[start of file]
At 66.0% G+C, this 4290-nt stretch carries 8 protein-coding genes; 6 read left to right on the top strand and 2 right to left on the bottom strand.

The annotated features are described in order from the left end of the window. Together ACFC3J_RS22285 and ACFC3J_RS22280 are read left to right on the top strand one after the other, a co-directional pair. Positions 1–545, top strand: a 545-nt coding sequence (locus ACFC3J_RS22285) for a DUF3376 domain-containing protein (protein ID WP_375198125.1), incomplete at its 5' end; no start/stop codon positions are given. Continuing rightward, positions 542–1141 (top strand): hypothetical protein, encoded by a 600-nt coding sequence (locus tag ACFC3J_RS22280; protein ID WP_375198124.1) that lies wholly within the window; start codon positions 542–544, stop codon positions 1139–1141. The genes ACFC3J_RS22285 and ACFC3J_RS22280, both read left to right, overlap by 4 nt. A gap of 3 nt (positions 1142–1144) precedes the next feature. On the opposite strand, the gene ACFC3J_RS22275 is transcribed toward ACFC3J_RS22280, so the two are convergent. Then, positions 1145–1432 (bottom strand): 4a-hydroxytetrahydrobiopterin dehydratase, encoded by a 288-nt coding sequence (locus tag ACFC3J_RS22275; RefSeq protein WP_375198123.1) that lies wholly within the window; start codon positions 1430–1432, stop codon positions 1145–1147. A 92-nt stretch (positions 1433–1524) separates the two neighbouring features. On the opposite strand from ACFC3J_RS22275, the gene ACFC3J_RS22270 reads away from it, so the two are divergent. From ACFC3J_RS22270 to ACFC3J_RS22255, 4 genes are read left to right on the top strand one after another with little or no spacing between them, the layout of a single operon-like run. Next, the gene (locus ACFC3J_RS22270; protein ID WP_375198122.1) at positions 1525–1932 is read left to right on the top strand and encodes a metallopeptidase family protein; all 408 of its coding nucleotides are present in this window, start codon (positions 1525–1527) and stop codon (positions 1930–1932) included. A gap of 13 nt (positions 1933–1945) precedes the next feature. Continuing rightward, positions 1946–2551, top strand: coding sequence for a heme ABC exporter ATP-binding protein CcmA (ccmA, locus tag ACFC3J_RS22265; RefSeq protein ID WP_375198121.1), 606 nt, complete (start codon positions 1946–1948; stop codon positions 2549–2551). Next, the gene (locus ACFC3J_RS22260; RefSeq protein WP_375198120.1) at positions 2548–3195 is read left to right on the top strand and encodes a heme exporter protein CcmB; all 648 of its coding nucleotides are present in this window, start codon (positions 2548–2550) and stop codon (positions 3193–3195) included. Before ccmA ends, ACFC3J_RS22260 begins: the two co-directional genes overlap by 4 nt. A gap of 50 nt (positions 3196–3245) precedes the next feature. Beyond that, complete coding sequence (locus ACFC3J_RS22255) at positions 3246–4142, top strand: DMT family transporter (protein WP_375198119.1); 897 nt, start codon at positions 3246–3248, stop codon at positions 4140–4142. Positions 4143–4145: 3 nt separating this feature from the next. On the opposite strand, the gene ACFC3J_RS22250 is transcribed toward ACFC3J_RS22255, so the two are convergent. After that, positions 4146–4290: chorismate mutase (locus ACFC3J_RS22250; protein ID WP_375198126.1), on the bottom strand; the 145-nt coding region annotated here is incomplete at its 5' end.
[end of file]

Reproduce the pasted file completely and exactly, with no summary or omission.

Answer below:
At 66.0% G+C, this 4290-nt stretch carries 8 protein-coding genes; 6 read left to right on the top strand and 2 right to left on the bottom strand.

The annotated features are described in order from the left end of the window. Together ACFC3J_RS22285 and ACFC3J_RS22280 are read left to right on the top strand one after the other, a co-directional pair. Positions 1–545, top strand: a 545-nt coding sequence (locus ACFC3J_RS22285) for a DUF3376 domain-containing protein (protein ID WP_375198125.1), incomplete at its 5' end; no start/stop codon positions are given. Continuing rightward, positions 542–1141 (top strand): hypothetical protein, encoded by a 600-nt coding sequence (locus tag ACFC3J_RS22280; protein ID WP_375198124.1) that lies wholly within the window; start codon positions 542–544, stop codon positions 1139–1141. The genes ACFC3J_RS22285 and ACFC3J_RS22280, both read left to right, overlap by 4 nt. A gap of 3 nt (positions 1142–1144) precedes the next feature. On the opposite strand, the gene ACFC3J_RS22275 is transcribed toward ACFC3J_RS22280, so the two are convergent. Then, positions 1145–1432 (bottom strand): 4a-hydroxytetrahydrobiopterin dehydratase, encoded by a 288-nt coding sequence (locus tag ACFC3J_RS22275; RefSeq protein WP_375198123.1) that lies wholly within the window; start codon positions 1430–1432, stop codon positions 1145–1147. A 92-nt stretch (positions 1433–1524) separates the two neighbouring features. On the opposite strand from ACFC3J_RS22275, the gene ACFC3J_RS22270 reads away from it, so the two are divergent. From ACFC3J_RS22270 to ACFC3J_RS22255, 4 genes are read left to right on the top strand one after another with little or no spacing between them, the layout of a single operon-like run. Next, the gene (locus ACFC3J_RS22270; protein ID WP_375198122.1) at positions 1525–1932 is read left to right on the top strand and encodes a metallopeptidase family protein; all 408 of its coding nucleotides are present in this window, start codon (positions 1525–1527) and stop codon (positions 1930–1932) included. A gap of 13 nt (positions 1933–1945) precedes the next feature. Continuing rightward, positions 1946–2551, top strand: coding sequence for a heme ABC exporter ATP-binding protein CcmA (ccmA, locus tag ACFC3J_RS22265; RefSeq protein ID WP_375198121.1), 606 nt, complete (start codon positions 1946–1948; stop codon positions 2549–2551). Next, the gene (locus ACFC3J_RS22260; RefSeq protein WP_375198120.1) at positions 2548–3195 is read left to right on the top strand and encodes a heme exporter protein CcmB; all 648 of its coding nucleotides are present in this window, start codon (positions 2548–2550) and stop codon (positions 3193–3195) included. Before ccmA ends, ACFC3J_RS22260 begins: the two co-directional genes overlap by 4 nt. A gap of 50 nt (positions 3196–3245) precedes the next feature. Beyond that, complete coding sequence (locus ACFC3J_RS22255) at positions 3246–4142, top strand: DMT family transporter (protein WP_375198119.1); 897 nt, start codon at positions 3246–3248, stop codon at positions 4140–4142. Positions 4143–4145: 3 nt separating this feature from the next. On the opposite strand, the gene ACFC3J_RS22250 is transcribed toward ACFC3J_RS22255, so the two are convergent. After that, positions 4146–4290: chorismate mutase (locus ACFC3J_RS22250; protein ID WP_375198126.1), on the bottom strand; the 145-nt coding region annotated here is incomplete at its 5' end.